Prospero smiled. “Not exactly. Not directly.”

“What the hell does that mean?”

“It means, young Harman human, that Setebos is a ghoul. Our many-handed friend feeds on the residues of fear and pain, the dark energy of sudden terror and rich residue of equally sudden death. This memory of terror lies in the soil of your world—of any warlike sentient creatures’ world—like so much coal or petroleum, all of a lost era’s wild energy sleeping underground.”

“I don’t understand.”

“It means that Setebos, the Devourer of Worlds, that Gourmet of Dark History, has secured some of your faxnodes in blue stasis, yes—to lay his eggs, to send his seed out across your world, to suck the warmth out of these places like a succubus sucking breath from a sleeping soul—but it’s your memory and your history that will fatten him like a many-handed blood tick.”

“I still don’t understand,” said Harman.

“His nest now is in Paris Crater, Chom, and these other provincial places where you humans party and sleep and waste your useless lives away,” said Prospero, “but he will feed at Waterloo, HoTepsa, Stalingrad, Ground Zero, Kursk, Hiroshima, Saigon, Rwanda, Cape Town, Montreal, Gettysburg, Riyadh, Cambodia, Khanstaq, Chancellorsville, Okinawa, Tarawa, My Lai, Bergen Belsen, Auschwitz, the Somme—do any of these names mean anything to you, Harman?”


Prospero sighed. “This is our problem. Until some fragment of your human race regains the memory of your race, you cannot fight Setebos, you cannot understand Setebos. You cannot understand yourselves.”

“Why is that your problem, Prospero?”

The old man sighed again. “If Setebos eats the human pain and memory of this world—an energy resource I call umana–this world will be physically alive but spiritually dead to any sentient being… including me.”

Spiritually dead?” repeated Harman. He knew the word from his reading and sigling—spirit, spiritual, spirituality—vague ideas having to do with ancient myths of ghosts and religion—it just made no sense coming from this hologram of a logosphere avatar, the too-cute construct of some set of ancient software programs and communication protocols.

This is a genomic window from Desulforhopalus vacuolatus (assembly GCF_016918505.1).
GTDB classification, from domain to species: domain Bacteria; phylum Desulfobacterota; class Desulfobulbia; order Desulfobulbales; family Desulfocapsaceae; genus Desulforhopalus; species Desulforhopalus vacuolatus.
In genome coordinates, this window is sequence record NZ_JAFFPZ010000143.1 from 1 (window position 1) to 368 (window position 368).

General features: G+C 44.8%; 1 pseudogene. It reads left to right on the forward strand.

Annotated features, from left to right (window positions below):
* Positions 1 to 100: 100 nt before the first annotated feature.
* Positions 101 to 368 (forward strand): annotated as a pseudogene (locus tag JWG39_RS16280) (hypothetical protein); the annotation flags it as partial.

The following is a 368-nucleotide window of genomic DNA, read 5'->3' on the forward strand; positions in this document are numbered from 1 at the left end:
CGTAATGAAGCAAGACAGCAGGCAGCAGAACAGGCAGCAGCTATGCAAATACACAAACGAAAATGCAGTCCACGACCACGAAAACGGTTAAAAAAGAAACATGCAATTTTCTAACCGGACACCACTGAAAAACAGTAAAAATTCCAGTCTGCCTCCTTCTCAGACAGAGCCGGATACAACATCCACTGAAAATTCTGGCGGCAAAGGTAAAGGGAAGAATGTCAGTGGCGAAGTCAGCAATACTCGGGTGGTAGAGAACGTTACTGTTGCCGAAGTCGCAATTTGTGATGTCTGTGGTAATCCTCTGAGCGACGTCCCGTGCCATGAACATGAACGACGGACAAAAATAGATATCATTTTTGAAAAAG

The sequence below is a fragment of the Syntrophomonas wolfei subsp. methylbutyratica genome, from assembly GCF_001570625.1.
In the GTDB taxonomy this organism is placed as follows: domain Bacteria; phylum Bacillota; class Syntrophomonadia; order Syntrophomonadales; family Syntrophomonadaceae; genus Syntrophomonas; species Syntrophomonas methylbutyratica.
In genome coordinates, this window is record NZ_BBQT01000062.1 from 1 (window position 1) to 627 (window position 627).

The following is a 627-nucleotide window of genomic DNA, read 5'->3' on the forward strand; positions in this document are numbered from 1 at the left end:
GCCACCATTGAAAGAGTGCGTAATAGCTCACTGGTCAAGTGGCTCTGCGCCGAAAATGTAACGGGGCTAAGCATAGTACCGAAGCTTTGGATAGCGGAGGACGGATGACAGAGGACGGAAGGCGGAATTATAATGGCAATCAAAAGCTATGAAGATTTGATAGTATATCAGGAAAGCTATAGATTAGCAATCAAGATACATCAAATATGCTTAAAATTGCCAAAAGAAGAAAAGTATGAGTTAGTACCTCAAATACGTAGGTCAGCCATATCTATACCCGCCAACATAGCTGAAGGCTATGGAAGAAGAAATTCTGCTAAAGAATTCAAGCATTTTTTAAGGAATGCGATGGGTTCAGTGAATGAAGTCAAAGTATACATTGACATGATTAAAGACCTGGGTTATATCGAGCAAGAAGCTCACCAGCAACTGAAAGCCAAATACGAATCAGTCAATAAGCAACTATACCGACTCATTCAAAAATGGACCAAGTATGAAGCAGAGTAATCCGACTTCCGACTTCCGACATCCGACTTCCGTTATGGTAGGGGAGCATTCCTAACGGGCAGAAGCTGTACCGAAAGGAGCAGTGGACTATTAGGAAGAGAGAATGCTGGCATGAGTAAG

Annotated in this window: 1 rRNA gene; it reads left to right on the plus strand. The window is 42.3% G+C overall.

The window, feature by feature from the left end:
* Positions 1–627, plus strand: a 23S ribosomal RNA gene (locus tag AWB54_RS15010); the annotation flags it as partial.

“Spiritually dead,” repeated the magus. “Psychically, philosophically, organically dead. On the quantum level, a living world records the most sentient energies its inhabitants experience, Harman of Ardis—love, hate, fear, hope. Like particles of magnetite aligning to a north or south pole. The poles may change, wander, disappear, but the recordings remain. The resulting energy field is as real—although more difficult to measure and locate—as the magnetosphere a planet with a hot spinning core produces, protecting the living inhabitants with its forcefield from the harshest realities of space. So does the memory of pain and suffering protect the future of a sentient race. Does this make sense to you?”

“No,” said Harman.

Prospero shrugged. “Then take my word for it. If you ever want to see Ada alive again, you will have to learn… much. Perhaps too much. But after this learning, you will at least be able to join the fight. There may be no hope—there usually is none when Setebos begins devouring a world’s memory—but at least we can fight.”

“Why do you care?” asked Harman. “What difference does it make to you whether human beings survive? Or their memories?”

Prospero smiled thinly. “What do you take me for? Do you think I am a mere function of old e-mails, the icon of an ancient Internet with a staff and robe?”

“I don’t know what the hell you are,” said Harman. “A hologram.”

Prospero took a step closer and slapped Harman hard across the face.

Harman took a step back, gaping. He raised his hand to his stinging cheek, balled that hand into a fist.

Prospero smiled and held his staff between them. “If you don’t want to wake up on the floor ten minutes from now with the worst headache of your life, don’t think about it.”

“I want to go home to Ada,” Harman said slowly.

“Did you try to find her with your functions?” asked the magus.